Arts candidates enter the Presidential Scholars Program selection process at the semifinalist level. In April the White House Commission on Presidential Scholars makes the final selection of up to twenty Presidential Scholars in the Arts.
- Richard Alley (1976, Ohio) - geosciences professor at Pennsylvania State University
- Patrick Chovanec (1988, Illinois) - business professor at Tsinghua University, former aide to Speaker of the House John Boehner
- Kristin Forbes (1988, New Hampshire) - business professor at MIT, former member of Council of Economic Advisors
- Kermit Roosevelt III (1989, District of Columbia) - author, law professor at University of Pennsylvania
- Suzette Charles (1981, New Jersey) – Miss America 1984, singer and entertainer
- Rita Dove (1970, Ohio) – Poet Laureate of the United States, winner of Pulitzer Prize for Poetry
- Desmond Richardson (1986) – dancer, co-founder of Complexions Contemporary Ballet
- Conrad Tao (2011, New York) – pianist, composer and violinist
- Sallie Krawcheck (1983, South Carolina) - president of Bank of America's global wealth and investment-management unit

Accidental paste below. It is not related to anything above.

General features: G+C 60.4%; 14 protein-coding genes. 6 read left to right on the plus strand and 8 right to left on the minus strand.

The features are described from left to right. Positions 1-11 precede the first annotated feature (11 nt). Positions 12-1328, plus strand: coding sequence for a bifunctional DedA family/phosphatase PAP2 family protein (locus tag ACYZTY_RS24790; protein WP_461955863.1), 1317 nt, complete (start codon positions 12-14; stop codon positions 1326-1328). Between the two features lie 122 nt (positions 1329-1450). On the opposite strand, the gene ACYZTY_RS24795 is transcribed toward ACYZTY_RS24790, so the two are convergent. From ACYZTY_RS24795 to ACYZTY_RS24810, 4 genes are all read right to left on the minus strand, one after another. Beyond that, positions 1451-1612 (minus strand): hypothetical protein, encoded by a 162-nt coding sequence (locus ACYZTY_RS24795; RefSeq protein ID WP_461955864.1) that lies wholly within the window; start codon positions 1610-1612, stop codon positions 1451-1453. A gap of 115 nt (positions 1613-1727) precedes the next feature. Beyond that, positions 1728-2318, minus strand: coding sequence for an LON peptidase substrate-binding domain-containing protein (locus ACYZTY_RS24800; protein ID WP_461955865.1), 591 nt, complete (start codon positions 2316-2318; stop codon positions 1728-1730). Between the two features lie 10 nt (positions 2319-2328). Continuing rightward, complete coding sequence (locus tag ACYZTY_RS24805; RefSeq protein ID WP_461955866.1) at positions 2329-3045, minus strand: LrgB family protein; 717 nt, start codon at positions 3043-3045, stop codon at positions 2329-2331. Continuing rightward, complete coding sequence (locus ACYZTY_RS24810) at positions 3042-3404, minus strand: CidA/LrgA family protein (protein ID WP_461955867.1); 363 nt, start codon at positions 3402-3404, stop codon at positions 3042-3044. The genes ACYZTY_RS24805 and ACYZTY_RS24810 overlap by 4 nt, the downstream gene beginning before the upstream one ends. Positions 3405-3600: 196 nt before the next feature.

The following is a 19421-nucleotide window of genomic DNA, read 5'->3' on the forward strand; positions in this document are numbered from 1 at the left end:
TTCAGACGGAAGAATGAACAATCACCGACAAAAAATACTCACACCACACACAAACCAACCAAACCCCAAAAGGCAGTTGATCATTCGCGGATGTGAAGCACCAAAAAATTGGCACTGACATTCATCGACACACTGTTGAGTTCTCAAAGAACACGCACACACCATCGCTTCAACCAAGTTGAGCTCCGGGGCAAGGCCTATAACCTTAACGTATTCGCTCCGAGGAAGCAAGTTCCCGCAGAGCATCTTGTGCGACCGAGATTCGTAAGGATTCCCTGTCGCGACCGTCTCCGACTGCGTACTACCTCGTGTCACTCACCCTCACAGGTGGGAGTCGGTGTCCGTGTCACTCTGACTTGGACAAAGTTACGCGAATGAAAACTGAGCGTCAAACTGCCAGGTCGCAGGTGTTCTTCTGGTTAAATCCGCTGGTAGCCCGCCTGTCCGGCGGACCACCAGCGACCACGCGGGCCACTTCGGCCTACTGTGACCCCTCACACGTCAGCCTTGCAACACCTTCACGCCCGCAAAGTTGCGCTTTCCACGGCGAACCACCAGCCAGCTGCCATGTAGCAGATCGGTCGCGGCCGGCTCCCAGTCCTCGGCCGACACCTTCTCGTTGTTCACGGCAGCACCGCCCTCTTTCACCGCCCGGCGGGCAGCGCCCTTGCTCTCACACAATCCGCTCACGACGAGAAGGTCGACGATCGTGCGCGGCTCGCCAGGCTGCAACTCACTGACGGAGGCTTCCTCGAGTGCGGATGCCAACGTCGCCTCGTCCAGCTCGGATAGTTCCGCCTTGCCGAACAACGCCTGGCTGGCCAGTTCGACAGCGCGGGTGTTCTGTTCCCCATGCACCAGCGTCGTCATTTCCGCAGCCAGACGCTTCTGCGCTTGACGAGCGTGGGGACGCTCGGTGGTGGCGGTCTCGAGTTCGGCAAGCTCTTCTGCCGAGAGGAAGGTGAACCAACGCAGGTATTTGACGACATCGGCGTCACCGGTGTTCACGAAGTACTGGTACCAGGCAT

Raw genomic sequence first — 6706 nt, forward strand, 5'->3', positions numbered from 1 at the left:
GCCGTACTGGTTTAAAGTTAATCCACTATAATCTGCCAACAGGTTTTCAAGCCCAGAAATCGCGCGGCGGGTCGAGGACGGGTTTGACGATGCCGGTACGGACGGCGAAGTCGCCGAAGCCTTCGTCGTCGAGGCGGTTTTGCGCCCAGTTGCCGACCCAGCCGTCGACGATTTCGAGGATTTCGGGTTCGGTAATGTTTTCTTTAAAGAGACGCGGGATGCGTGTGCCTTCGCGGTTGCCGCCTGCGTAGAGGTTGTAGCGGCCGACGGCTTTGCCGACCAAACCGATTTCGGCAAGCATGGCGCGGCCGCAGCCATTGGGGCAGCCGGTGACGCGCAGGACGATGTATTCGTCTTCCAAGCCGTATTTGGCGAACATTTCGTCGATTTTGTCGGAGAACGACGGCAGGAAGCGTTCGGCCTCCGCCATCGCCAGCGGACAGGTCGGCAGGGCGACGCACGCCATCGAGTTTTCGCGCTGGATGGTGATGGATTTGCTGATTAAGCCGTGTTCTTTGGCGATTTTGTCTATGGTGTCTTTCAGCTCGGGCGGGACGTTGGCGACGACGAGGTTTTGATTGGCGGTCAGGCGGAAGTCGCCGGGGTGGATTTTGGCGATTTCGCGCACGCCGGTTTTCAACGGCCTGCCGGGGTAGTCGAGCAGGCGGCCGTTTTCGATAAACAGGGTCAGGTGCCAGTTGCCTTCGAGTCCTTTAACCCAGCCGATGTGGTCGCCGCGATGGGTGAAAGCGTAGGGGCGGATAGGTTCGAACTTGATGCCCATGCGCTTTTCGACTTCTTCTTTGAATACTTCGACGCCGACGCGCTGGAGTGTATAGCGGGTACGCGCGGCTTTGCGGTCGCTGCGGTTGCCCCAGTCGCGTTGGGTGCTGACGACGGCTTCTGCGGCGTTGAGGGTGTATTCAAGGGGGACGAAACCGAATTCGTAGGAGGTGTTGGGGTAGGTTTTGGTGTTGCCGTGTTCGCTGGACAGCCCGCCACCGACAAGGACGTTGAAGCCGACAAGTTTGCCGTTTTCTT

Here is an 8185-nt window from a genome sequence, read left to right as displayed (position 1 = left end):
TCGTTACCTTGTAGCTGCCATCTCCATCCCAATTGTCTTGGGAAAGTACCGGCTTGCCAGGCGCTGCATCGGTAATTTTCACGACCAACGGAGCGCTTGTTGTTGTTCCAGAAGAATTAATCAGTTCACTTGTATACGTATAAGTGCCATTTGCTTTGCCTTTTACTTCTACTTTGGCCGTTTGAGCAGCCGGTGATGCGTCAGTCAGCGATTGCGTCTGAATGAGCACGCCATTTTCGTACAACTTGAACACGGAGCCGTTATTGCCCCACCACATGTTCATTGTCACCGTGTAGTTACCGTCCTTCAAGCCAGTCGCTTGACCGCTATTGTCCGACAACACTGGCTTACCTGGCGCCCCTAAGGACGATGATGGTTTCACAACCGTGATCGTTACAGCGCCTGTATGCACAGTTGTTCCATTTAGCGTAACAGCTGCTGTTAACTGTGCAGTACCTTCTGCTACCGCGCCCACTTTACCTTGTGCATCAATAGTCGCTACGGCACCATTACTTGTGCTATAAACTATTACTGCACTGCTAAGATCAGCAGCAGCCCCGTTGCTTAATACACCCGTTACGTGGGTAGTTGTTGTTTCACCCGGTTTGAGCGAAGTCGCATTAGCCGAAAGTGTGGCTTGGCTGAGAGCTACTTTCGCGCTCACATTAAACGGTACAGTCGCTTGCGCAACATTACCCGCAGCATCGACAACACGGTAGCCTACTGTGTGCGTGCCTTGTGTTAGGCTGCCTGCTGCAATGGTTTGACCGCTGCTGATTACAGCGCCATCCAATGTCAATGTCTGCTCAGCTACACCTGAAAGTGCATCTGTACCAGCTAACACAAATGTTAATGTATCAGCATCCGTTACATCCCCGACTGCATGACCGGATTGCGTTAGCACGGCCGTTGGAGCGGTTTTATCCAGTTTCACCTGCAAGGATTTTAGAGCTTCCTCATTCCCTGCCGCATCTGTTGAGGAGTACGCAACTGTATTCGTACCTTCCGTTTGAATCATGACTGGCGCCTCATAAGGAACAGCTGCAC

- Amory Lovins (1964, Massachusetts) - environmentalist, Chairman and Chief Scientist of the Rocky Mountain Institute
Government and politics
- Donald S. Beyer Jr. (1968, District of Columbia) - U.S. ambassador to Switzerland and Liechtenstein, former Lieutenant Governor of Virginia
- Mitch Daniels (1967, Indiana) - Governor of Indiana, former Director of U.S. Office of Management and Budget
- Bruce Reed (1978, Idaho) - CEO of the Democratic Leadership Council, former aide to President Bill Clinton
- Merrick Garland (1970, Illinois) - Judge of the United States Court of Appeals for the District of Columbia Circuit
- Todd Park (1990, Ohio) - Chief Technology Officer of the United States